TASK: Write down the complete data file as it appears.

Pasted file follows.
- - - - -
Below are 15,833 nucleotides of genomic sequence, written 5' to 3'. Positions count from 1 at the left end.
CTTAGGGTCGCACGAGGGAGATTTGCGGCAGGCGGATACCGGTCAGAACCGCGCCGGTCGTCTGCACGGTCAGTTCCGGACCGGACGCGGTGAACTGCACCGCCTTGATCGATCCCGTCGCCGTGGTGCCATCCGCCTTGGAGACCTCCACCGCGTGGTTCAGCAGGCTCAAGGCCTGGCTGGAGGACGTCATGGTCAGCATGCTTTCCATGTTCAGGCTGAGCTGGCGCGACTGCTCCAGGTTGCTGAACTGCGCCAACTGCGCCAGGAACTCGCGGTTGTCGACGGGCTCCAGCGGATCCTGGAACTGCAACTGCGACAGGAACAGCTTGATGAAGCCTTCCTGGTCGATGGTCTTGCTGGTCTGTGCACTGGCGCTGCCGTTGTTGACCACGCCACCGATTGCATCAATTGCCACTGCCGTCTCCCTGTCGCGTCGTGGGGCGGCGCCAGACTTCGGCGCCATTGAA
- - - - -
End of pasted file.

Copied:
Below are 15,833 nucleotides of genomic sequence, written 5' to 3'. Positions count from 1 at the left end.
CTTAGGGTCGCACGAGGGAGATTTGCGGCAGGCGGATACCGGTCAGAACCGCGCCGGTCGTCTGCACGGTCAGTTCCGGACCGGACGCGGTGAACTGCACCGCCTTGATCGATCCCGTCGCCGTGGTGCCATCCGCCTTGGAGACCTCCACCGCGTGGTTCAGCAGGCTCAAGGCCTGGCTGGAGGACGTCATGGTCAGCATGCTTTCCATGTTCAGGCTGAGCTGGCGCGACTGCTCCAGGTTGCTGAACTGCGCCAACTGCGCCAGGAACTCGCGGTTGTCGACGGGCTCCAGCGGATCCTGGAACTGCAACTGCGACAGGAACAGCTTGATGAAGCCTTCCTGGTCGATGGTCTTGCTGGTCTGTGCACTGGCGCTGCCGTTGTTGACCACGCCACCGATTGCATCAATTGCCACTGCCGTCTCCCTGTCGCGTCGTGGGGCGGCGCCAGACTTCGGCGCCATTGAA